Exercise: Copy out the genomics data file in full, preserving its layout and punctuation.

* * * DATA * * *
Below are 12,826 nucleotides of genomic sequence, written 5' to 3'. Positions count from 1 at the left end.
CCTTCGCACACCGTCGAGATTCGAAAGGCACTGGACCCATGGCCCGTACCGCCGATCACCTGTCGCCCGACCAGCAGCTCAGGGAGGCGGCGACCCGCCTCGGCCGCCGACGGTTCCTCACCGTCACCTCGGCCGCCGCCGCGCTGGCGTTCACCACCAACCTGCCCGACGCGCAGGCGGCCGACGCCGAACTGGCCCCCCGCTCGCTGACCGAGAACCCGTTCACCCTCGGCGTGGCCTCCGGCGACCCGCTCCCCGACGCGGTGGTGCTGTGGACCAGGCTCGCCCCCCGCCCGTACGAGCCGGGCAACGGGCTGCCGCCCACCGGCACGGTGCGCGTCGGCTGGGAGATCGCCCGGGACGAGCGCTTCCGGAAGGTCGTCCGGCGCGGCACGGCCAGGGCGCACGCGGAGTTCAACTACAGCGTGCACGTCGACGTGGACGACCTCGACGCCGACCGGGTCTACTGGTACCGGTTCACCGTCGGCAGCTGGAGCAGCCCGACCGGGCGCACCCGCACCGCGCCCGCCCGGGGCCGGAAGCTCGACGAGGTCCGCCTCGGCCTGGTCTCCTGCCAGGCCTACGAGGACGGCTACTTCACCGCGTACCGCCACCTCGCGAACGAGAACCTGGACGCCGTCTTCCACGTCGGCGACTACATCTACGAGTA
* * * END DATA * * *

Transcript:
Below are 12,826 nucleotides of genomic sequence, written 5' to 3'. Positions count from 1 at the left end.
CCTTCGCACACCGTCGAGATTCGAAAGGCACTGGACCCATGGCCCGTACCGCCGATCACCTGTCGCCCGACCAGCAGCTCAGGGAGGCGGCGACCCGCCTCGGCCGCCGACGGTTCCTCACCGTCACCTCGGCCGCCGCCGCGCTGGCGTTCACCACCAACCTGCCCGACGCGCAGGCGGCCGACGCCGAACTGGCCCCCCGCTCGCTGACCGAGAACCCGTTCACCCTCGGCGTGGCCTCCGGCGACCCGCTCCCCGACGCGGTGGTGCTGTGGACCAGGCTCGCCCCCCGCCCGTACGAGCCGGGCAACGGGCTGCCGCCCACCGGCACGGTGCGCGTCGGCTGGGAGATCGCCCGGGACGAGCGCTTCCGGAAGGTCGTCCGGCGCGGCACGGCCAGGGCGCACGCGGAGTTCAACTACAGCGTGCACGTCGACGTGGACGACCTCGACGCCGACCGGGTCTACTGGTACCGGTTCACCGTCGGCAGCTGGAGCAGCCCGACCGGGCGCACCCGCACCGCGCCCGCCCGGGGCCGGAAGCTCGACGAGGTCCGCCTCGGCCTGGTCTCCTGCCAGGCCTACGAGGACGGCTACTTCACCGCGTACCGCCACCTCGCGAACGAGAACCTGGACGCCGTCTTCCACGTCGGCGACTACATCTACGAGTA